Update October 16, 2019: Coindesk reports that Telegram is proposing an extension of the launch deadline from October 31, 2019 to April 30, 2020 to investors.
On Friday, October 11, 2019 the SEC filed an emergency action to halt the launch of Telegram’s blockchain, the Telegram Open Network, and the distribution of the platforms upcoming native token, Gram.
Between January-March of 2018, Telegram raised $1.7 Billion USD in a private sale of “Grams” - the native crypto-token that would power Telegram’s blockchain, the Telegram Open Network
Of the $1.7B raised, $424.5 million was raised from 39 U.S. based accredited investors.
Telegram's position during the sale process had been that, while the Gram Purchase Agreements were investment contracts (ie: securities), the Grams themselves were currency.
Under Regulation D of the Securities Act of 1933, companies can sell securities without registering with the SEC if they meet certain qualifications.
Included among these qualifications is the condition that the securities being sold contain restrictions on their resale.
Critically, Telegram placed no restrictions and made no filings for the re-sale of the Grams themselves:
While Telegram’s position is that the Grams themselves aren’t securities, the SEC’s position is that they are, because they represent:
Further, the SEC notes that Grams are not a currency because they have "no realistic currency uses at this time”.
Through this injunction, the SEC is seeking the following:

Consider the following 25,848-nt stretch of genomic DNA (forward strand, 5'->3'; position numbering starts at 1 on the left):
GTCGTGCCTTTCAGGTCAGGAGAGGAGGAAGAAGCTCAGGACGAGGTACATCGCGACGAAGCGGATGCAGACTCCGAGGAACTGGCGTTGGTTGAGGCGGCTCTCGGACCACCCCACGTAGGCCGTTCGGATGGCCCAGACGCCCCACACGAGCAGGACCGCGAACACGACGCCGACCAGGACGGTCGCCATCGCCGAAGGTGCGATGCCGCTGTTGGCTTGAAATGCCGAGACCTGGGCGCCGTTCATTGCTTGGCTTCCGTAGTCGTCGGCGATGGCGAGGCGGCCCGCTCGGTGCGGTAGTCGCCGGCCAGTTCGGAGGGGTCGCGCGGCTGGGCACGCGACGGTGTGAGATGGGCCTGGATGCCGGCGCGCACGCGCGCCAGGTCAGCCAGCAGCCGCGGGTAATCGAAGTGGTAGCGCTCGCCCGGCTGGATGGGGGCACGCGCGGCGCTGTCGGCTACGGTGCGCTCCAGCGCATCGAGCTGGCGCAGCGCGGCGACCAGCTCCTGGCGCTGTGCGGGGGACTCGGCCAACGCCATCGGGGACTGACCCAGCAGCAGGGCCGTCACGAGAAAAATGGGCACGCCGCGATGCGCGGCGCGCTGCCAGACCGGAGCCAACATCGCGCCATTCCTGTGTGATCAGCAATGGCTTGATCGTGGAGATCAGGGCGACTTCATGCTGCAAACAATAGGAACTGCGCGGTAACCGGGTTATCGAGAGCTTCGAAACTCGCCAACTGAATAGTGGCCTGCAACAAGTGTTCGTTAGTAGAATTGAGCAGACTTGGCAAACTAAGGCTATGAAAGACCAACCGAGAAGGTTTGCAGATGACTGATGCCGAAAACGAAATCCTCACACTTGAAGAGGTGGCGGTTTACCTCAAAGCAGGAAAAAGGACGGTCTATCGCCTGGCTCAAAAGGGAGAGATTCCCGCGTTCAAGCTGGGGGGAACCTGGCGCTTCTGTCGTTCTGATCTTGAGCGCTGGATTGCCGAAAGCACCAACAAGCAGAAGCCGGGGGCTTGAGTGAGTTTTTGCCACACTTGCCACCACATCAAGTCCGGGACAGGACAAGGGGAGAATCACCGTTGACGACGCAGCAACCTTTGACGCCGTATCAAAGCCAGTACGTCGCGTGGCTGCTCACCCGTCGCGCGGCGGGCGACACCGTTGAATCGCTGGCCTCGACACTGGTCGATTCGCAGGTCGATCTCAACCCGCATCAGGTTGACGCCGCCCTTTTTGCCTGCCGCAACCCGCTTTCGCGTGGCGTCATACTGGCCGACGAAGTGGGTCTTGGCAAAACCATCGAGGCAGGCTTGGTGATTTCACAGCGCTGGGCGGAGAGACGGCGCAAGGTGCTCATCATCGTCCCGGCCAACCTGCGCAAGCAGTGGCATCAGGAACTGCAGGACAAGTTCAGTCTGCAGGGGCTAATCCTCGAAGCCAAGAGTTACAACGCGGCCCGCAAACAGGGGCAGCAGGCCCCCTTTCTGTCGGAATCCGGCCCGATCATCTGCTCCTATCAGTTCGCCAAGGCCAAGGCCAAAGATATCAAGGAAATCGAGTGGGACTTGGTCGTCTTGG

Adding to the inconvenience for Telegram, is that in the Gram Purchase Agreement, Telegram promised to distribute the Grams to initial purchasers upon the launch of the Telegram Open Network no later than October 31, 2019, or else they would commit to returning all the funds raised, minus expenses incurred.
This fact makes the timing of the SEC injunction particularly inconvenient for the Telegram team, as they must now scramble to respond and handle the SEC complaint with the looming threat of a contractual obligation to completely disburse the funds if their own self-imposed deadline is missed.
Telegram released an intererim statement to Telegram investors and exchange partners on Sunday, October 13.
To our investors,
As you may have seen, on October 11, the U.S. Securities and Exchange Commission (SEC) filed a lawsuit in U.S. federal court against Telegram Group Inc. and TON Issuer Inc. seeking to prevent the launch of the TON blockchain. Consistent with the SEC's stated desire to engage with developers of digital asset technologies, Telegram has attempted to engage with and solicit feedback from the SEC for the past 18 months regarding the TON blockchain. We were surprised and disappointed that the SEC chose to file the lawsuit under these circumstances, and we disagree with the SEC's legal position.
Together with our advisers, we are continuing to evaluate the best means by which to resolve the situation in the interests of relevant parties, including but not limited to assessing whether to seek to delay the launch date. We are working diligently to promptly address these issues and expect to provide further updates over the next week.
Another full response is expected in the coming week.
Here are a few possible scenarios that Telegram might move forward with in response to this injunction.
The U.S. SEC has jurisdiction only over the sale of securities in the U.S., to U.S. based investors and citizens, not globally.